Objective: Characterization of intermediate–high risk adrenal incidentaloma (AI) is important because biopsy or surgery should be performed to confirm the malignancy. We investigated which parameters of 18F-fluorodeoxyglucose (18F-FDG) PET/computed tomography (CT) had an additive role in distinguishing malignancies in patients with incidental adrenal masses of intermediate–high risk.
Methods: From January 2008 to July 2013, 52 patients with a pathologically proven diagnosis of AI were retrospectively enrolled (age=56.4±12.7 years, M : F=34 : 18; benign : malignant=14 : 38). Volumetric parameters were size and volume according to combined CT, and metabolic parameters were peak standardized uptake value (SUVpeak), maximum SUV (SUVmax), mean SUV (SUVmean), and tumor-to-background ratio (SUVmax of adrenal mass/SUVmean of liver). Metabolovolumetric parameters of metabolic tumor volume and total lesion glycolysis (TLG, SUVmean×metabolic tumor volume) were also included and compared with the diagnostic value. In addition, the highest diagnostic parameters among volumetric and metabolic parameters were combined and compared in terms of diagnostic accuracy.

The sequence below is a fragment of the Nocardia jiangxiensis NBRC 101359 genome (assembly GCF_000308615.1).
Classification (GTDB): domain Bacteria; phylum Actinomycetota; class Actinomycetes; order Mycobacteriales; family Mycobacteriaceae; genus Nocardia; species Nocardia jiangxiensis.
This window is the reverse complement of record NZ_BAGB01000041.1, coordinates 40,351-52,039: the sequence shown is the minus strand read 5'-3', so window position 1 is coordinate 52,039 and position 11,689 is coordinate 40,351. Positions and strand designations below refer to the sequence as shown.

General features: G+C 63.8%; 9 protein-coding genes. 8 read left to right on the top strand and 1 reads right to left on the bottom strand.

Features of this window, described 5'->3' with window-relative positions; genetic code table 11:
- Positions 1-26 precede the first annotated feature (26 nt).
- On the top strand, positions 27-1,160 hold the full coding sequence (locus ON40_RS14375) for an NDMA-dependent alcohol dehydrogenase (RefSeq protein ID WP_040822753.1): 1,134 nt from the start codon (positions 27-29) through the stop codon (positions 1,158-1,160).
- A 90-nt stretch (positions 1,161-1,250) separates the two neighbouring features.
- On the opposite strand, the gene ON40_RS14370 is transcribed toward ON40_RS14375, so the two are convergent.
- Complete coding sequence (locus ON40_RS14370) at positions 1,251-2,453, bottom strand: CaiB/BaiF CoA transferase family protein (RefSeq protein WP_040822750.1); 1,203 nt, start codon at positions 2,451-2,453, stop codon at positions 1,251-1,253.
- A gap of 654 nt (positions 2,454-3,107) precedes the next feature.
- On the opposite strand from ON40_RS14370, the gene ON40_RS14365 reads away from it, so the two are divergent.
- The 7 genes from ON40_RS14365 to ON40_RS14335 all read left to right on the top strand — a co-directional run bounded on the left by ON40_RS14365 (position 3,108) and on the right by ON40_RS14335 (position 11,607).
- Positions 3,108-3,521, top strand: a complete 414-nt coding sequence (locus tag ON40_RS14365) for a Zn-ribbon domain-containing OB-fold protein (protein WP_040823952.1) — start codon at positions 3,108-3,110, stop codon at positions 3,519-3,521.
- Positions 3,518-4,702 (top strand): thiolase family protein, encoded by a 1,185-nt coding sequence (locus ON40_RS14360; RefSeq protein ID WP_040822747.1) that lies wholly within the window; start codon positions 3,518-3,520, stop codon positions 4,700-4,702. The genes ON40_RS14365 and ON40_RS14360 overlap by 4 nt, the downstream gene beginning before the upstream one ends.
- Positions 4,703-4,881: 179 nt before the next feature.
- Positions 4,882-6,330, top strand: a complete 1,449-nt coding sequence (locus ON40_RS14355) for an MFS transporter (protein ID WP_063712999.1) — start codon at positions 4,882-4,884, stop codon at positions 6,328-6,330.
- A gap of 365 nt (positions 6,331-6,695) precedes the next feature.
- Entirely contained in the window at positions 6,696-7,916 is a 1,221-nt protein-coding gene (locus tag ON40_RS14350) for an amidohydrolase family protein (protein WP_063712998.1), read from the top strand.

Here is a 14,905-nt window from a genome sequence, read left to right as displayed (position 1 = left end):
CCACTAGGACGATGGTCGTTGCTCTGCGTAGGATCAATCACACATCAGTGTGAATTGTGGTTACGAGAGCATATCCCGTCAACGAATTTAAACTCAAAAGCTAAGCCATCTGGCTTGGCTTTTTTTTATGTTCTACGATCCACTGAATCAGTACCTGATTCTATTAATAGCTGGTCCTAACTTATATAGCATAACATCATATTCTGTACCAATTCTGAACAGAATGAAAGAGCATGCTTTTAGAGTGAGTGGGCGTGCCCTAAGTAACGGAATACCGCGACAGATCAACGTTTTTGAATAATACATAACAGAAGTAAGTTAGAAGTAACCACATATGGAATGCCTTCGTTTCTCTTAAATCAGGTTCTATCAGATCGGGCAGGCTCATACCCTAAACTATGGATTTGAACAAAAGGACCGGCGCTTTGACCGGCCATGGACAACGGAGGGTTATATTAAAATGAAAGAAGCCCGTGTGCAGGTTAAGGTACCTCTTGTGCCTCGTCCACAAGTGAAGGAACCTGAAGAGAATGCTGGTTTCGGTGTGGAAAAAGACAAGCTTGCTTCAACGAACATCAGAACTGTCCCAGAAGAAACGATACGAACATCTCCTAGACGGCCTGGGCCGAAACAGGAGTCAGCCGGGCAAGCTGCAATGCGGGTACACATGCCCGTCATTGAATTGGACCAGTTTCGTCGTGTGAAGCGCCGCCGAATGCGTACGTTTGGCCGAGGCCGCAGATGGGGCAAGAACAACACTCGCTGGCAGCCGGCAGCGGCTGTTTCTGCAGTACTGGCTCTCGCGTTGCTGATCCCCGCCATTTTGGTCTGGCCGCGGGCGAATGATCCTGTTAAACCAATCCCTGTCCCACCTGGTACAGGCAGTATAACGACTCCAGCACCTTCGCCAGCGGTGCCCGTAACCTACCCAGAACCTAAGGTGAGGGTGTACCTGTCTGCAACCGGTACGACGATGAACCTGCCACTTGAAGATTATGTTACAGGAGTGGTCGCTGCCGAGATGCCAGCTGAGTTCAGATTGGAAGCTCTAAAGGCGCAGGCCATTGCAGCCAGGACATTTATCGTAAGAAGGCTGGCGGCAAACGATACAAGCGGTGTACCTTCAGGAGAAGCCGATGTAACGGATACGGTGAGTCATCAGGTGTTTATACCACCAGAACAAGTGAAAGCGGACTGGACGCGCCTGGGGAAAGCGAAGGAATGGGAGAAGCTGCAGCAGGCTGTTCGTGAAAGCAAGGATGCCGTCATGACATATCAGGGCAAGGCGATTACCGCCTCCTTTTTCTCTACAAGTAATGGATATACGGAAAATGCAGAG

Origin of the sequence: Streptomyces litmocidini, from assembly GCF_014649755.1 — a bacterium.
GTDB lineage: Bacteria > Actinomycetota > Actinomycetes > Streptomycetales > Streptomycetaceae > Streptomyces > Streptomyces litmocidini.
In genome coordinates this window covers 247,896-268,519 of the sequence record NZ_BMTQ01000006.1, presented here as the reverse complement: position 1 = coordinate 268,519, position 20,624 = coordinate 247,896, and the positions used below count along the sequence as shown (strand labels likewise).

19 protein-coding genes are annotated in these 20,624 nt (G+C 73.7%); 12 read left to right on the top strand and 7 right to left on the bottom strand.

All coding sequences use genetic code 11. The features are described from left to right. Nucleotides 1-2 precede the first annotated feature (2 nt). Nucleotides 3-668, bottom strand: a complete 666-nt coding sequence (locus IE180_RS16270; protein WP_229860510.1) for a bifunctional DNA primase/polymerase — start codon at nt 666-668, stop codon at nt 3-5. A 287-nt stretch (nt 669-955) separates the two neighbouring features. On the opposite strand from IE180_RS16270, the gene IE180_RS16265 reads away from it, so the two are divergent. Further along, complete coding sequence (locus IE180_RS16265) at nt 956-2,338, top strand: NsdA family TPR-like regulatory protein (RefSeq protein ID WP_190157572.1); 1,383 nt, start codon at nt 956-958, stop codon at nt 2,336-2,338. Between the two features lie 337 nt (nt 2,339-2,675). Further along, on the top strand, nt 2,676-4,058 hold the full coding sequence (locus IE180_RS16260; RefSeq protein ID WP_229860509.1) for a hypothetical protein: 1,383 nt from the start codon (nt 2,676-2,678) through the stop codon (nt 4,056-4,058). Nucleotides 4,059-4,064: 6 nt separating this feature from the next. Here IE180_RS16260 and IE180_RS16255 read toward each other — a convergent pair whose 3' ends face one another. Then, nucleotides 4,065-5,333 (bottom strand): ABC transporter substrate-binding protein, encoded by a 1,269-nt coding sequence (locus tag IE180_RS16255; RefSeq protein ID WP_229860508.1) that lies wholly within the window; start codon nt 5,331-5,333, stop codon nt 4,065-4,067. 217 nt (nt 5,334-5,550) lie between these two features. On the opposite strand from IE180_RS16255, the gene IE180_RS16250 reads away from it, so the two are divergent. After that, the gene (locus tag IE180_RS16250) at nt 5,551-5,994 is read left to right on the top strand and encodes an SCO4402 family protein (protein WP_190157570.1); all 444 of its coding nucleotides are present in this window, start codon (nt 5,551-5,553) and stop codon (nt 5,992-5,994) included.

Results: Compared with benign adrenal adenoma, malignant lesions showed significantly higher values of all 18F-FDG PET/CT volumetric, metabolic, and metabolovolumetric parameters. Size showed the highest area under the curve (AUC) of 0.759 among the volumetric parameters, and SUVpeak showed the highest AUC of 0.853 among the metabolic parameters. Among all the PET/CT parameters, TLG showed the highest AUC of 0.900, with a sensitivity of 92.1% and specificity of 78.6% at a cutoff of 12.0. The combined value of size and SUVpeak showed lower diagnostic value than TLG.
Conclusion: We found that TLG showed the best result in distinguishing intermediate–high risk AI among PET/CT parameters. TLG can be a useful PET/CT parameter for differential diagnosis of AI.
aDepartment of Nuclear Medicine
bCancer Research Institute
cRadiological Science Research Institute, Seoul National University College of Medicine
dDepartment of Molecular Medicine and Biopharmaceutical Sciences, WCU Graduate School of Convergence Science and Technology, Seoul National University
eDepartment of Radiology, Seoul National University Hospital, Seoul, Korea
fDepartment of Radiological Sciences, University of California, Irvine, California, USA
Correspondence to Gi Jeong Cheon, MD, Department of Nuclear Medicine, Seoul National University College of Medicine, 28 Yongong-dong, Chongno-gu, Seoul 110-744, Korea Tel: +82 2 2072 3386; fax: +82 2 745 7690; e-mail: firstname.lastname@example.org
Received February 6, 2014
Accepted February 9, 2014